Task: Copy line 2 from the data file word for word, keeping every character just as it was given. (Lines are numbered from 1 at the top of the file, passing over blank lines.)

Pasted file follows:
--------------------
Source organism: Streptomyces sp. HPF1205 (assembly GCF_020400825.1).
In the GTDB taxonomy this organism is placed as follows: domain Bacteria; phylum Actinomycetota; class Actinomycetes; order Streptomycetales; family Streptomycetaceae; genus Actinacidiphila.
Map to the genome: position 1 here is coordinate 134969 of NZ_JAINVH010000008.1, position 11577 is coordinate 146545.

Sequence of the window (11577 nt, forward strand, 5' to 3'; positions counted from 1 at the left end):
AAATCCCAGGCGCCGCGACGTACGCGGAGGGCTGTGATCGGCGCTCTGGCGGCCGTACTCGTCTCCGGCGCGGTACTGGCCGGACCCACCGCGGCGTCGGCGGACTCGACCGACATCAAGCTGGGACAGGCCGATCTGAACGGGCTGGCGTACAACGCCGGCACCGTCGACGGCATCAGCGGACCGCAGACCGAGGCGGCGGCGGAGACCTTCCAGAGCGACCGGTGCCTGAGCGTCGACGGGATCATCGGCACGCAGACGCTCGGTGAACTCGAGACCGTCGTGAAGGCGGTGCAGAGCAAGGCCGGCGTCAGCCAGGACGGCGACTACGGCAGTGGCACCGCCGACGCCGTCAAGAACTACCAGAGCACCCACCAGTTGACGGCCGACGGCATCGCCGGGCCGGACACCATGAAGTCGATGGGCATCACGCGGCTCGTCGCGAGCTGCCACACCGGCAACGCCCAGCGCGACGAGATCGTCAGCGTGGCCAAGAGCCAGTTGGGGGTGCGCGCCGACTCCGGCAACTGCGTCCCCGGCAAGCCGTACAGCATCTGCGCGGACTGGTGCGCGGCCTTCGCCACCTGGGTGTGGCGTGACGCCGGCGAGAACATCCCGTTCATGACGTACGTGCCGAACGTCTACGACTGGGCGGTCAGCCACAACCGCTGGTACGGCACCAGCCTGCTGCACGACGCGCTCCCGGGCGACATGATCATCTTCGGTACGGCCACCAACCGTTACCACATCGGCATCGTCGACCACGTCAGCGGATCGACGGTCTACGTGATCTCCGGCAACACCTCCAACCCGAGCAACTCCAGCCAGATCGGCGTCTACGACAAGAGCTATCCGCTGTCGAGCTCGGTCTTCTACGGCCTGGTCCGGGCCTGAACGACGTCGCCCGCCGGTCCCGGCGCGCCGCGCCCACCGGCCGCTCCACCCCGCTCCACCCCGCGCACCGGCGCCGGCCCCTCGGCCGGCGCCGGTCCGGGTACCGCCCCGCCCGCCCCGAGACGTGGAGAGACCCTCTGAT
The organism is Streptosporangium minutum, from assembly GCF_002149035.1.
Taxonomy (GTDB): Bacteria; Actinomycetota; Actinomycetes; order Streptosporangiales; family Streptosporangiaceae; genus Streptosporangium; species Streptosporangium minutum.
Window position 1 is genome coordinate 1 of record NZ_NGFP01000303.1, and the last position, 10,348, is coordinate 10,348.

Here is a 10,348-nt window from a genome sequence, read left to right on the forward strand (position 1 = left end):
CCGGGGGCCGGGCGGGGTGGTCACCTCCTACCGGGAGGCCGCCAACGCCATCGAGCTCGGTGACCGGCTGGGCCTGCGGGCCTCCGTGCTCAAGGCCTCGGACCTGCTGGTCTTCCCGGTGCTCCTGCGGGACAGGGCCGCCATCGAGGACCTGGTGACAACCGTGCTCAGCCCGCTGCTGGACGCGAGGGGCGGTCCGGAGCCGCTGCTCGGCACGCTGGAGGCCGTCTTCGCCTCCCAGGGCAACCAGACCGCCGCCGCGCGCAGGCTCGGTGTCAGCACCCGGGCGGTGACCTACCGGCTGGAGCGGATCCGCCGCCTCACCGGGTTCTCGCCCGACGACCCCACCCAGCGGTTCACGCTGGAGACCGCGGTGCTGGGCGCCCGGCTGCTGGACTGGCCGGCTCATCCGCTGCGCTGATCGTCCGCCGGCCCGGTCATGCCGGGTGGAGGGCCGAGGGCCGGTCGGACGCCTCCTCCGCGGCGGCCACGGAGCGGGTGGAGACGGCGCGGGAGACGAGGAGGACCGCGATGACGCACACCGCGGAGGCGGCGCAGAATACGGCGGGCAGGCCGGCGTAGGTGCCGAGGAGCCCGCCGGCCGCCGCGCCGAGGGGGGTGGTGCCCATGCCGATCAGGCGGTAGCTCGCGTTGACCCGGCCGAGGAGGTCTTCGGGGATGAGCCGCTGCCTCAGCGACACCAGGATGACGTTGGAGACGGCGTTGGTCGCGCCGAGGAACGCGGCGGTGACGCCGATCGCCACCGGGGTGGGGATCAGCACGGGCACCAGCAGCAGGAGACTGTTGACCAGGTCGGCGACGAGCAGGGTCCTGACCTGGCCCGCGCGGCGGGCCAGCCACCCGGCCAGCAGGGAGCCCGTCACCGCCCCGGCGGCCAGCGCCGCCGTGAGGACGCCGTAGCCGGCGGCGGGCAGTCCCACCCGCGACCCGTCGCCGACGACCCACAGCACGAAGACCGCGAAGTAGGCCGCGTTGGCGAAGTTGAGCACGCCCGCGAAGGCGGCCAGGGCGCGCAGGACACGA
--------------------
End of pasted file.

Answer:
In the GTDB taxonomy this organism is placed as follows: domain Bacteria; phylum Actinomycetota; class Actinomycetes; order Streptomycetales; family Streptomycetaceae; genus Actinacidiphila.